What is noteworthy about this system is how compassionate it is. There are times when people commit crimes and there is nobody at fault. Deuteronomy gives the example of a wood-chopper’s axe that backfires and kills a co-worker. In this case, it would be improper to try the killer as a murderer, because there was no malice.
Yet, more importantly, it is compassionate to the victims. It does not ask the victim’s family to abandon their anger, but builds in an assumption that there would be raw feelings that would never be resolved within the court system. Rather than tell them to forgive, Moses establishes systems that mitigate their anger and prevent a cycle of violence.
Moses knew that not everything could be forgiven. That principle follows us through to this day. During the Second World War, Simon Wiesenthal, who was interred in the concentration camps, met an SS officer, who begged his forgiveness. The Nazi, on his death bed, admitted to having killed over 300 Jews by burning down their house and shooting at those who escaped. He said that he needed a Jew to forgive him. Wiesenthal did not.
Over the years, Wiesenthal contemplated whether he should have forgiven the Nazi after all. He wrote to thinkers across the world, including rabbis, philosophers, judges, priests and historians, asking for their view. He collected all their letters back into a volume called ‘The Sunflower’. Of the respondents, not one Jew said he should forgive.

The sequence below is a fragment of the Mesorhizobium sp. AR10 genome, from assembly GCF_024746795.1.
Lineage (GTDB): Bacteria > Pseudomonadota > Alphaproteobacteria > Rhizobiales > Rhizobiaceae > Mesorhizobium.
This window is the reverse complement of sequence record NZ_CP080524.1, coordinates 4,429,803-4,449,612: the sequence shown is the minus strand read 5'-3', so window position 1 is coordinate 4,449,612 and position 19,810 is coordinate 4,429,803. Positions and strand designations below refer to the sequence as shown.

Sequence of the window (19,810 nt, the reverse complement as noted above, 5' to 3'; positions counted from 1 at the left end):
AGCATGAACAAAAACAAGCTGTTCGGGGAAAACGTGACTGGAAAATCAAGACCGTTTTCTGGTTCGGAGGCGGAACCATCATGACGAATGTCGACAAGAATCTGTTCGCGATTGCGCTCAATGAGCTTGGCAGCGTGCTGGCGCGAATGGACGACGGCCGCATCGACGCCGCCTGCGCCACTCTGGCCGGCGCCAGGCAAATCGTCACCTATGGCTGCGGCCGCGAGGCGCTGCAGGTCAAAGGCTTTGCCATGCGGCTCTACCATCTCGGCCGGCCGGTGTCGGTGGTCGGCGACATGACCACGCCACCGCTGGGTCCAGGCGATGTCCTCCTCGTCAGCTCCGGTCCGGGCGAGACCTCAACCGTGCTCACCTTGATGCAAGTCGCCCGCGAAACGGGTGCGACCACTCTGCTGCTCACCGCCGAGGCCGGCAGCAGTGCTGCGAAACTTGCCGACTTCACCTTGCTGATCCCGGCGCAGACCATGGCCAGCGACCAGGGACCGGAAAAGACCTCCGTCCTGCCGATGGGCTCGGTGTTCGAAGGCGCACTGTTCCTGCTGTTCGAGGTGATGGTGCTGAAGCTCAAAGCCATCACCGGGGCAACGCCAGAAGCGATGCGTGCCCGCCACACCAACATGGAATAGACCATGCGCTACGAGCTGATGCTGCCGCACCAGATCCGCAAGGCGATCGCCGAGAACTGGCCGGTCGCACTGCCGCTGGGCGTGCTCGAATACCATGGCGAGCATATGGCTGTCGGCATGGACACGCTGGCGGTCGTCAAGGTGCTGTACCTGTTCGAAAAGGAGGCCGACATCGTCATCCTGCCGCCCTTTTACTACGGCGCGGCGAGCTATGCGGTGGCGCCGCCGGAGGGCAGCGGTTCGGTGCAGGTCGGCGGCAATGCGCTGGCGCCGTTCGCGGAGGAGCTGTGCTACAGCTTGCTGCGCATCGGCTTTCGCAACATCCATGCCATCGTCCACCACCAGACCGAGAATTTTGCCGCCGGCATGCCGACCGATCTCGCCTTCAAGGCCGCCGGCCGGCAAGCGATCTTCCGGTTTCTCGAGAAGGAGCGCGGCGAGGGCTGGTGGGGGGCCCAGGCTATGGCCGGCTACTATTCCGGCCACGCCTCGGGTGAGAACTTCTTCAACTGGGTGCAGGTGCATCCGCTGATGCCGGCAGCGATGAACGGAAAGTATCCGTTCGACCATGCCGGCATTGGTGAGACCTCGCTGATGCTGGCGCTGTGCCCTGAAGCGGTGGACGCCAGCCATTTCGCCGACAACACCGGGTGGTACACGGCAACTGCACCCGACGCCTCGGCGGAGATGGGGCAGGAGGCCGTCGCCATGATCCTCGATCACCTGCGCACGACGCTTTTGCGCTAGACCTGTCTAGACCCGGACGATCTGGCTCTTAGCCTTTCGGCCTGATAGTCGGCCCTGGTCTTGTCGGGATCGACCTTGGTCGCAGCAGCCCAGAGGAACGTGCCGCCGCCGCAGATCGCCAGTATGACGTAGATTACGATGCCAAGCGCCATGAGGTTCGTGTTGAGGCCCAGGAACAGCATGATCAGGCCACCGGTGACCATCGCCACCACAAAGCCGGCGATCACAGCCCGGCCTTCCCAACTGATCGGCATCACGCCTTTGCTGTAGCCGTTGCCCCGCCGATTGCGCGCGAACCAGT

Most of those who said he should forgive replied as Christians, and said they would do as ambassadors for Jesus. Yet there is a more compelling answer offered by Jose Hobday, who was a Catholic priest of Native American descent. He wrote of his experiences as an indigenous person in North America, experiencing genocide and persecution. He explains how those experiences and indigenous spirituality had taught him to forgive, not for the sake of his oppressors, but for the sake of himself. That forgiveness helped him transcend the wrongs that were done to him and his people. That if he did not forgive, it would only make him feel worse.
Yes, if forgiving will make you feel better, then you can do so for your own sake. But believing that you have to forgive when you cannot will only make you feel worse. Sometimes it is necessary for hurt people to hold on to their hurt and not relinquish it through forgiveness.
So, for your own sake, go into this Elul knowing that you do not need to forgive everything. You do not need to forgive those who have not made amends and you do not need to forgive what is beyond your capacity.
Judaism is not about creating perfect people, absolved of blemishes and able to exercise the infinite mercy we expect of God. It is about accepting we are real people, who make real mistakes, learn from them and try to improve. It is about accepting that we are vulnerable people, who are capable of hurting and being hurt, and who might not find resolution in this lifetime.
Work on what you can change in yourself. Apologise for what you have done wrong. Forgive where you can forgive.
But know that not everything must be forgiven. Not everything should be. Not everything can.
A Jewish scientist finds herself at a conference, presenting a paper. A colleague asks her: “what’s your religion?” Nervous of prejudice, she says: “I’m an atheist.” Her colleague answers: “Yes, but is it the God of the Jews or of the Christians in whom you do not believe?”